Thus, what we are left with is a chasm between competing views on the acceptable balance between operational necessity and humanitarian protection. Many states and observers believe the U.S. and Ukraine are on the wrong side of this divide, but so long as the divide remains, it is imperative to demand that if this ammunition is employed, it is done in a manner that complies with broader LOAC obligations. 

It is also important to recognize that prohibiting all use of DPICM would not eliminate humanitarian risk, nor would it prevent the use of alternative indirect fire assets in an effort to achieve military operational objectives. However, operational challenges related to volume of fire, resupply rates, and density and accuracy of fires needed to produce an intended effect on the enemy are frequently alleviated by DPICM, which by design are intended to produce an area-wide effect in a far more efficient manner than by using other artillery or rocket munitions.

Furthermore, those other means, such as high-explosive artillery fires, mortar fires, and air-delivered high-explosive munitions also present a similar type of dud rate risk associated with DPICM. Indeed, a 2002 U.S. Army Corps of Engineers report addressed the dud rate range for other commonly employed U.S. ammunition:

  • 60mm mortar ammunition: 1.07 percent and 3.35 percent

  • 81mm mortar ammunition: 2.16 percent and 2.28 percent

  • 90mm recoilless rifle ammunition: 2.76 percent and 13.8 percent

  • 105mm artillery ammunition: 3.66 percent and 4.39 percent

  • 155mm artillery ammunition: 2.75 percent

These other types of indirect fire ammunition have and will continue to be employed extensively by Ukrainian forces. For example, a July 2023 Newsweek article claimed that, on average, Ukrainian forces fire an average of 5,000 artillery rounds per day, a number that almost certainly does not include mortar fires. And, unfortunately, all such ammunition poses a risk of contaminating the battle space with unexploded ordnance. As a 2022 BBC story explained, there are still thousands of unexploded bombs from World War II throughout Europe. That danger may be more widespread in relation to cluster munitions, but there is also an important difference related to tactical effects that, at least from an operational perspective, may justify this risk. 

Dud rates and lingering danger is an unquestionable humanitarian cost of war. But the most fundamental mission of armed forces is to employ fires and maneuver to close with and destroy their enemy. Artillery-, rocket-, mortar-, and air-delivered ammunition plays a critical role in this equation—the “fires” component of employing decisive combat power. These fires almost always create humanitarian risk. But while mitigating that risk is a critical aspect of implementing LOAC’s humanitarian imperative, the calibration between those risk mitigation measures and the imperative of enabling decisive combat operations must be thoughtful and legitimate.

A More Nuanced Understanding of  The Convention 

Much has been made of the Convention on Cluster Munitions’s prohibitions and its 111 state parties. Both that participation and the convention’s prohibitions—and qualifications—warrant closer scrutiny. 

In terms of the parties to the convention, it’s worth noting that:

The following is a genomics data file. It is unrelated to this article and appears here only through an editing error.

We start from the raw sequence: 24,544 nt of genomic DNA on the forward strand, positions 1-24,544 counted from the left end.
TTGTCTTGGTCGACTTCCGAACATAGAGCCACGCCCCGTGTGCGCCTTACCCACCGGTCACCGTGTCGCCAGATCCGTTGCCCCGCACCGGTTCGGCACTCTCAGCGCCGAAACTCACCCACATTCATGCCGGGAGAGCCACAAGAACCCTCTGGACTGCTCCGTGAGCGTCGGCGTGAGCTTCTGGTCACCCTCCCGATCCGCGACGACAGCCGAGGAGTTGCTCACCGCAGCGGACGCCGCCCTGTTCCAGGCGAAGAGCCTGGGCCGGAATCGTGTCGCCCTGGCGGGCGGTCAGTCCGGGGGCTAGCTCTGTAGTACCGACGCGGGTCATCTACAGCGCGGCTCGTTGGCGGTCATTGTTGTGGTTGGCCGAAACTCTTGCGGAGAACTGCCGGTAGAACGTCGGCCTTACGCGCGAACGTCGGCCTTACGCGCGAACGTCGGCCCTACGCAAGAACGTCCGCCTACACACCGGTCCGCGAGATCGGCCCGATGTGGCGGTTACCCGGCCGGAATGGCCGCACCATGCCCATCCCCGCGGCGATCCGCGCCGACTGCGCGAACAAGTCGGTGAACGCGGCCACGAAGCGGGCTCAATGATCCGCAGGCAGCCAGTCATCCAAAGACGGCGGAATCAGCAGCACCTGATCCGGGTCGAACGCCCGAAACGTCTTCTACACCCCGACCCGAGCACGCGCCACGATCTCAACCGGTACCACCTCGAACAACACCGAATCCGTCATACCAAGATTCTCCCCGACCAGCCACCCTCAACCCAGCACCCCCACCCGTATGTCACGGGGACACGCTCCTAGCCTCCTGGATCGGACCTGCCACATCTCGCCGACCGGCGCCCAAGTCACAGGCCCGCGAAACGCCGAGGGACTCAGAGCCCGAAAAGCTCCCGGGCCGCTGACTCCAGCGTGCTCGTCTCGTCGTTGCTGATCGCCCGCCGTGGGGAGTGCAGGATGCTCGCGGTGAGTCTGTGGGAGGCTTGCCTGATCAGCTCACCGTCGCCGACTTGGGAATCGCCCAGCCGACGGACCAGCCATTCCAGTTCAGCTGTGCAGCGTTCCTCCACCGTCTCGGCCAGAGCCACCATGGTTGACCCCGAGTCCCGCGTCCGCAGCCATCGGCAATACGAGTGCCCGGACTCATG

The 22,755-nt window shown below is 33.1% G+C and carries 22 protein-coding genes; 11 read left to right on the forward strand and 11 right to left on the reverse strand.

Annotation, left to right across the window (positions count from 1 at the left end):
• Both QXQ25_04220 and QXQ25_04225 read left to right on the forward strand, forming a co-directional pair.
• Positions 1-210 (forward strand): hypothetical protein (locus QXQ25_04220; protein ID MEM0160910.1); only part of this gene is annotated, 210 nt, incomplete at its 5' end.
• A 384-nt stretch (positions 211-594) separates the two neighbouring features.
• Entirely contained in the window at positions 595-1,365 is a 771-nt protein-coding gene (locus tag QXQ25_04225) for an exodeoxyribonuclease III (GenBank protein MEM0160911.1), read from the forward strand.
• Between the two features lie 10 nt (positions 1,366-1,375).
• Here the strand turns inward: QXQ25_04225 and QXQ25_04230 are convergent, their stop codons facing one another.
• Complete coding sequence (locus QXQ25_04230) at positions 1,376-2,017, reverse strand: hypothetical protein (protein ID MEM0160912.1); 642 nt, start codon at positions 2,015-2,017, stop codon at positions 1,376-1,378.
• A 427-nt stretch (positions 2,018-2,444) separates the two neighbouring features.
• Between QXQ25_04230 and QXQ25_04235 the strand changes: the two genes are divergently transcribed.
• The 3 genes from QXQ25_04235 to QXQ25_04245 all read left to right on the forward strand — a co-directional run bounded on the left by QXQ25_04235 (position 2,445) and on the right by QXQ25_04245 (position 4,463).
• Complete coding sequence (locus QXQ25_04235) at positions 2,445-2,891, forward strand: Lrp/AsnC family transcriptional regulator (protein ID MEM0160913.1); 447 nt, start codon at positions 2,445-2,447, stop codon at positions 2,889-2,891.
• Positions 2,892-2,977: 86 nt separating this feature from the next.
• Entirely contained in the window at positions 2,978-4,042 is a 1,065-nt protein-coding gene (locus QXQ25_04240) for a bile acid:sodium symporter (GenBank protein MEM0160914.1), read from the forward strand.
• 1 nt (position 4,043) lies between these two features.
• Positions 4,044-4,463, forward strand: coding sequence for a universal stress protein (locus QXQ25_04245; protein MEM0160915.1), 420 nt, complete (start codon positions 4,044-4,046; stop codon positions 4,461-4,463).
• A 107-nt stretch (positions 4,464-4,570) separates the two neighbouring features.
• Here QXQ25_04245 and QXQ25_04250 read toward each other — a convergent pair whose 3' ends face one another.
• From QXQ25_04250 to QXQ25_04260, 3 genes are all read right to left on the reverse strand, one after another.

• The 80-plus states that are not parties to the convention account for significantly more of the Earth’s population (and land mass) than the states that are party to it.

  • Only one state party, Japan, is listed in the top five of Statista’s “Global Firepower PowerIndex,” which assesses overall military capabilities of armed forces around the world. 

The state parties to the convention are, for the most part, not countries able to unilaterally conduct prolonged military combat operations and/or to lead coalition efforts to engage in such operations. Conversely, the countries that are able to conduct those kinds of military operations are not parties to the convention. 

Joining the convention is certainly a signal that these states don’t feel retaining this capability is essential. But for major U.S. allies—potential future coalition partners—this is at best a qualified position. Article 1 of the convention does provide that:

Each State Party undertakes never under any circumstances to:

(a) [U]se [cluster munitions]; 

(b) [D]evelop, produce, otherwise acquire, stockpile, retain or transfer to anyone, directly or indirectly, cluster munitions; 

(c) [A]ssist, encourage or induce anyone to engage in any activity prohibited to a State Party under this Convention.

However, in Article 21(3), the convention contains an interoperability exception:

3. Notwithstanding the provisions of Article 1 of this Convention and in accordance with international law, States Parties, their military personnel or nationals, may engage in military cooperation and operations with States not party to this Convention that might engage in activities prohibited to a State Party.  

By comparison, the Convention on the Prohibition of the Use, Stockpiling, Production and Transfer of Anti-Personnel Mines and Their Destruction contains no such exception. Perhaps, then, it is not all that surprising that the United States chose to retain its DPICM capability. After all, its armed forces must be prepared to lead major coalition combat operations involving contingencies such as an attack on South Korea (another state that has declined to join the Convention on Cluster Munitions and would benefit from U.S. employment of ammunition) by a capable and numerically superior North Korean military. That so many potential operational partners will not possess this capability makes U.S. retention of cluster munitions that much more important.

The Imperative Ongoing Focus